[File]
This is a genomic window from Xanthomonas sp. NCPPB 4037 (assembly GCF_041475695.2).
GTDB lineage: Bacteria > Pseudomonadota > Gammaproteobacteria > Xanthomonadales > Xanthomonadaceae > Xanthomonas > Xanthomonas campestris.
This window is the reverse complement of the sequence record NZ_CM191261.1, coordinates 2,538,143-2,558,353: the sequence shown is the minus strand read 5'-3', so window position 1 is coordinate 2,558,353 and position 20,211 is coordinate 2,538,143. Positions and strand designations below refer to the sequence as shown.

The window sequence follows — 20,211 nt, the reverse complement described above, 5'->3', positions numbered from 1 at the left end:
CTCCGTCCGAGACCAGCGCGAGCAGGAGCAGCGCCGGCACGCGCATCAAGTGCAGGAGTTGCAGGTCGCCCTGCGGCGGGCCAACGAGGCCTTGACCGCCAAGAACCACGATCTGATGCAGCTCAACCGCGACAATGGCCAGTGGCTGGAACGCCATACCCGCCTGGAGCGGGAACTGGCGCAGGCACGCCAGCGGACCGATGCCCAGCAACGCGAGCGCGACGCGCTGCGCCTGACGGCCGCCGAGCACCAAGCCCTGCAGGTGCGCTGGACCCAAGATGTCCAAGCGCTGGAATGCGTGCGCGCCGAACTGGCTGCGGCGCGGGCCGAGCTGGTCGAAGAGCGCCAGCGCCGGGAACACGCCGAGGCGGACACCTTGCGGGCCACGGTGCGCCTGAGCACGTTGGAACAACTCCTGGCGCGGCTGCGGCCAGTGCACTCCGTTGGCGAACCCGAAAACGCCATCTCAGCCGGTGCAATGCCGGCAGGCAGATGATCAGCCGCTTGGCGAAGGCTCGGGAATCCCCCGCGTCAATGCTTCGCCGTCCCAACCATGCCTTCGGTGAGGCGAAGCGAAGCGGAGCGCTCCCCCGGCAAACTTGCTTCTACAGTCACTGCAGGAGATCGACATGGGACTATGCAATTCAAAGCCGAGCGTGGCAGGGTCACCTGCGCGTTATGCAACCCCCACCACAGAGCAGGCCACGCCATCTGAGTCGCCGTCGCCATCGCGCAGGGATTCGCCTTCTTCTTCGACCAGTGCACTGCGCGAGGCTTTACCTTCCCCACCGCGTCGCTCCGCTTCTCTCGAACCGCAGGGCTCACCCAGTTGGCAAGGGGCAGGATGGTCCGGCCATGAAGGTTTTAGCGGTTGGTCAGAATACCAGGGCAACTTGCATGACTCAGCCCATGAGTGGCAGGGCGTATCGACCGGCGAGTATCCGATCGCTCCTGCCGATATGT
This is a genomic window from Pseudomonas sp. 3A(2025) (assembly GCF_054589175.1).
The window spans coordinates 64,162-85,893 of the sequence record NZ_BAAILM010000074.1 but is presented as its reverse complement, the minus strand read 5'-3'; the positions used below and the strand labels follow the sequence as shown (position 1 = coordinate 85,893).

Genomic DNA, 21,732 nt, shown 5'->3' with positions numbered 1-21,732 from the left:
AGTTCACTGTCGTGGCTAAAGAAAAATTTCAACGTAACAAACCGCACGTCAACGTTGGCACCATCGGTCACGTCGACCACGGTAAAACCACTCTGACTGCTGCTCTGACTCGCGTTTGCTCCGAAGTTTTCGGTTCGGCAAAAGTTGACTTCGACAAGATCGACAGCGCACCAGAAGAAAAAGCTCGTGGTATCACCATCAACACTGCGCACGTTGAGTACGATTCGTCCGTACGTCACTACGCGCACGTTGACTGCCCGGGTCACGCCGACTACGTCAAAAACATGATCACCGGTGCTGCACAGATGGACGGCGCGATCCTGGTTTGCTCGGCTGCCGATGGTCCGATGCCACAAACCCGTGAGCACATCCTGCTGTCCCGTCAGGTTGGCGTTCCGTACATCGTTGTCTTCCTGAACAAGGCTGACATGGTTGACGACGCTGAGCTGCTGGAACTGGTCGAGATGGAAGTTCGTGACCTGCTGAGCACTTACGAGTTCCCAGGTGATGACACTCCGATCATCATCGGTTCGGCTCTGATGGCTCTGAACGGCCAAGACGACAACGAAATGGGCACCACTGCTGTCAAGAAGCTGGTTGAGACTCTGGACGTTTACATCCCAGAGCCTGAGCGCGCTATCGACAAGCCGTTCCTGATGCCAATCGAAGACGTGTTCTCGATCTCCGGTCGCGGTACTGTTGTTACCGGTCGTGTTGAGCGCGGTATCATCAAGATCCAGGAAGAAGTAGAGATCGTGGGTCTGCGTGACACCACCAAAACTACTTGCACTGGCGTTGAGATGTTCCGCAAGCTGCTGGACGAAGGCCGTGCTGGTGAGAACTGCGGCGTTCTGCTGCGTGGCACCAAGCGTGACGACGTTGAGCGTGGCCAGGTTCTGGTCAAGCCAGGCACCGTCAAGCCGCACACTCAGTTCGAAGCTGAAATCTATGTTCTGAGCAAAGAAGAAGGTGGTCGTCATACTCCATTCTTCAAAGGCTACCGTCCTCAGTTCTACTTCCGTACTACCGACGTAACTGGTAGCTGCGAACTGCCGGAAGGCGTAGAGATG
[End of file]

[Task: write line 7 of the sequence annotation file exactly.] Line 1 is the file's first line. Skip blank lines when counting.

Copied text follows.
The window spans coordinates 64,162-85,893 of the sequence record NZ_BAAILM010000074.1 but is presented as its reverse complement, the minus strand read 5'-3'; the positions used below and the strand labels follow the sequence as shown (position 1 = coordinate 85,893).